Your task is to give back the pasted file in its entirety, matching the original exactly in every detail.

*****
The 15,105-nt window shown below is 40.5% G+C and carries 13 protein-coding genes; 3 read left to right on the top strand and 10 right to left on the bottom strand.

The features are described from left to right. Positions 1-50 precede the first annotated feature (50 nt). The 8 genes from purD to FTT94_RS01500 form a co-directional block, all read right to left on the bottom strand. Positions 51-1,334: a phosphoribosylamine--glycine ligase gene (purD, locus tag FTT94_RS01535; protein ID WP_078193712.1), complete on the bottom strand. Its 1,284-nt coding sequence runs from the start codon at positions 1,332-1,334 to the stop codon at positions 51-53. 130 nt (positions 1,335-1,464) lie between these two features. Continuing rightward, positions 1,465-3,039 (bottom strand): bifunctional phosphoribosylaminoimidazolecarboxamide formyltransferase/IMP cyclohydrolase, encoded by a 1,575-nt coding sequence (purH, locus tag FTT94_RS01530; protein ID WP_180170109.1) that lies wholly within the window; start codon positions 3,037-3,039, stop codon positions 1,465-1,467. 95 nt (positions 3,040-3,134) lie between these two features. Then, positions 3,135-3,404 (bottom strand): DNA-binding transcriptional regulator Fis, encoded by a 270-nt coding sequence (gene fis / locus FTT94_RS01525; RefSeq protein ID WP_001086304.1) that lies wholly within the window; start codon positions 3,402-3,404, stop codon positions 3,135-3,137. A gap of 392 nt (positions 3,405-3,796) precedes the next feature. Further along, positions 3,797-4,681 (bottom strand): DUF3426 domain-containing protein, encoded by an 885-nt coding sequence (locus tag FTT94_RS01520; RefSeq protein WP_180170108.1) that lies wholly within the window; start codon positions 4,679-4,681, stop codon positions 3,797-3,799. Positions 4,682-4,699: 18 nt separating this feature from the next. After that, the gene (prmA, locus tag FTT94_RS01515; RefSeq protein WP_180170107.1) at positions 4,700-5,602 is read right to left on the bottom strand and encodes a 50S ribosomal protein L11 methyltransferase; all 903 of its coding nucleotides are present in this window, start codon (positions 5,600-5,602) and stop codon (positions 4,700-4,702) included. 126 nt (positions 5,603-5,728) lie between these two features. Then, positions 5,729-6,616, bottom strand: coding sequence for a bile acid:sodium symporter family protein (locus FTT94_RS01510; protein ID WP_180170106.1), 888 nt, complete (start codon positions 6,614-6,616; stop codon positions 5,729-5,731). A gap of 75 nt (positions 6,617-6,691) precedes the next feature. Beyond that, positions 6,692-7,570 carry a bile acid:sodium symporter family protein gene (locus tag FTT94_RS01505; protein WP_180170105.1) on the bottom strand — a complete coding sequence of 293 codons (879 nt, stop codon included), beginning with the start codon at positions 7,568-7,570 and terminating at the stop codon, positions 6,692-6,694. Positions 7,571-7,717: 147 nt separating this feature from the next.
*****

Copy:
The 15,105-nt window shown below is 40.5% G+C and carries 13 protein-coding genes; 3 read left to right on the top strand and 10 right to left on the bottom strand.

The features are described from left to right. Positions 1-50 precede the first annotated feature (50 nt). The 8 genes from purD to FTT94_RS01500 form a co-directional block, all read right to left on the bottom strand. Positions 51-1,334: a phosphoribosylamine--glycine ligase gene (purD, locus tag FTT94_RS01535; protein ID WP_078193712.1), complete on the bottom strand. Its 1,284-nt coding sequence runs from the start codon at positions 1,332-1,334 to the stop codon at positions 51-53. 130 nt (positions 1,335-1,464) lie between these two features. Continuing rightward, positions 1,465-3,039 (bottom strand): bifunctional phosphoribosylaminoimidazolecarboxamide formyltransferase/IMP cyclohydrolase, encoded by a 1,575-nt coding sequence (purH, locus tag FTT94_RS01530; protein ID WP_180170109.1) that lies wholly within the window; start codon positions 3,037-3,039, stop codon positions 1,465-1,467. 95 nt (positions 3,040-3,134) lie between these two features. Then, positions 3,135-3,404 (bottom strand): DNA-binding transcriptional regulator Fis, encoded by a 270-nt coding sequence (gene fis / locus FTT94_RS01525; RefSeq protein ID WP_001086304.1) that lies wholly within the window; start codon positions 3,402-3,404, stop codon positions 3,135-3,137. A gap of 392 nt (positions 3,405-3,796) precedes the next feature. Further along, positions 3,797-4,681 (bottom strand): DUF3426 domain-containing protein, encoded by an 885-nt coding sequence (locus tag FTT94_RS01520; RefSeq protein WP_180170108.1) that lies wholly within the window; start codon positions 4,679-4,681, stop codon positions 3,797-3,799. Positions 4,682-4,699: 18 nt separating this feature from the next. After that, the gene (prmA, locus tag FTT94_RS01515; RefSeq protein WP_180170107.1) at positions 4,700-5,602 is read right to left on the bottom strand and encodes a 50S ribosomal protein L11 methyltransferase; all 903 of its coding nucleotides are present in this window, start codon (positions 5,600-5,602) and stop codon (positions 4,700-4,702) included. 126 nt (positions 5,603-5,728) lie between these two features. Then, positions 5,729-6,616, bottom strand: coding sequence for a bile acid:sodium symporter family protein (locus FTT94_RS01510; protein ID WP_180170106.1), 888 nt, complete (start codon positions 6,614-6,616; stop codon positions 5,729-5,731). A gap of 75 nt (positions 6,617-6,691) precedes the next feature. Beyond that, positions 6,692-7,570 carry a bile acid:sodium symporter family protein gene (locus tag FTT94_RS01505; protein WP_180170105.1) on the bottom strand — a complete coding sequence of 293 codons (879 nt, stop codon included), beginning with the start codon at positions 7,568-7,570 and terminating at the stop codon, positions 6,692-6,694. Positions 7,571-7,717: 147 nt separating this feature from the next.